Sunday Night Football Flex Scheduling Watch: Week 5

Since it started in its current format as the NFL’s main primetime package in 2006, the defining feature of NBC’s Sunday Night Football has been the use of flexible scheduling to ensure the best matchups and showcase the best teams as the season goes along. Well, that’s the theory, anyway; the reality has not always lived up to the initial hype and has at times seemed downright mystifying. Regardless, I’m here to help you figure out what you can and can’t expect to see on Sunday nights on NBC.

A full explanation of all the factors that go into flexible scheduling decisions can be found on my NFL Flexible Scheduling Primer, but here’s the Cliffs Notes version with all the important points you need to know:

  • The season can be broken down into three different periods (four if you count the first four weeks where flexible scheduling does not apply at all) for flexible scheduling purposes, each with similar yet different rules governing them: the early flex period, from weeks 5 to 10; the main flex period, from weeks 11 to 16; and week 17. In years where Christmas forces either the Sunday afternoon slate or the Sunday night game to Saturday in Week 16, flex scheduling does not apply that week, and the main flex period begins week 10.
  • In all cases, only games scheduled for Sunday may be moved to Sunday night. Thursday and Monday night games, as well as late-season Saturday games, are not affected by Sunday night flexible scheduling (discounting the “flexible scheduling” applied to Saturday of Week 16 this year – see below).
  • During the early and main flex periods, one game is “tentatively” scheduled for Sunday night and listed with the Sunday night start time of 8:20 PM ET. This game will usually remain at that start time and air on NBC, but may be flexed out for another game and moved to 1, 4:05, or 4:25 PM ET on Fox or CBS, no less than 12 days in advance of the game.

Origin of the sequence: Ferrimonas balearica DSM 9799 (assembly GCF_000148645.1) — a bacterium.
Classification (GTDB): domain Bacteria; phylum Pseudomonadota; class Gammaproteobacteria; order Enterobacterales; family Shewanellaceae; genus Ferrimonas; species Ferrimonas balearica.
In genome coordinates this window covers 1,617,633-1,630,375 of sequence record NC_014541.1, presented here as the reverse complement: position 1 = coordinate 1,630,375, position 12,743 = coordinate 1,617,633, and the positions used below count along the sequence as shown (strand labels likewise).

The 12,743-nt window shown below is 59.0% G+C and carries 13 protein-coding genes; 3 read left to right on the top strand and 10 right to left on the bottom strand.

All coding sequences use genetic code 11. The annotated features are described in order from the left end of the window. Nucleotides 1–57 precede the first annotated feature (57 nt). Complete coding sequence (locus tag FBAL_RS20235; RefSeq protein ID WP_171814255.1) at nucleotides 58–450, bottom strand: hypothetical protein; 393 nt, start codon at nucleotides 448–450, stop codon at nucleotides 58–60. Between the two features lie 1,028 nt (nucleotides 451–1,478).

• No more than two games can be flexed to Sunday night over the course of the early flex period. If the NFL wishes to flex out a game in the early flex period twelve days in advance, CBS and Fox may elect to protect one game each from being moved to Sunday night. This is generally an emergency valve in situations where the value of the tentative game has plummeted since the schedule was announced, namely in cases of injury to a key star player.
  • CBS and Fox may also each protect games in five out of six weeks of the main flex period, but all of those protections must be submitted after week 5, week 4 in years where the main flex period begins week 10 (so it is always six weeks before the start of the main flex period).
  • No team may appear more than six times across the league’s three primetime packages on NBC, ESPN, and Fox/NFL Network, and only three teams are allowed to appear that often, with everyone else getting five. In addition, no team may appear more than four times on NBC. All teams’ number of appearances heading into this season may be seen here.
  • According to the league’s official page, teams are notified when “they are no longer under consideration or eligible for a move to Sunday night.” However, they rarely make this known to the fans, and the list of each network’s protections has never officially been made public. It used to leak fairly regularly, but has not leaked since 2014.
  • In all cases, the NFL is the ultimate arbiter of the schedule and consults with CBS, Fox, and NBC before moving any games to prime time. If the NFL does elect to flex out the Sunday night game, the network whose game is flexed in receives the former tentative game, regardless of which network would “normally” air it under the “CBS=AFC, Fox=NFC” rules, keeping each network’s total number of games constant. At the same time, the NFL may also move games between 1 PM ET and 4:05/4:25 PM ET. However, this feature focuses primarily if not entirely on Sunday night flexible scheduling.
  • In Week 17, the entire schedule is set on only six days notice, ensuring that NBC gets a game with playoff implications, generally a game where the winner is the division champion. In theory, NBC may also show an intra-division game for a wild card spot, or a game where only one team wins the division with a win but doesn’t win the division with a loss, but such situations are rare and NBC has never shown them. If no game is guaranteed to have maximum playoff implications before Sunday night in this fashion, the league has been known not to schedule a Sunday night game at all. To ensure maximum flexibility, no protections or appearance limits apply to Week 17. The NFL also arranges the rest of the schedule such that no team playing at 4:25 PM ET (there are no 4:05 games Week 17) could have their playoff fate decided by the outcome of the 1 PM ET games, which usually means most if not all of the games with playoff implications outside Sunday night are played at 4:25 PM ET.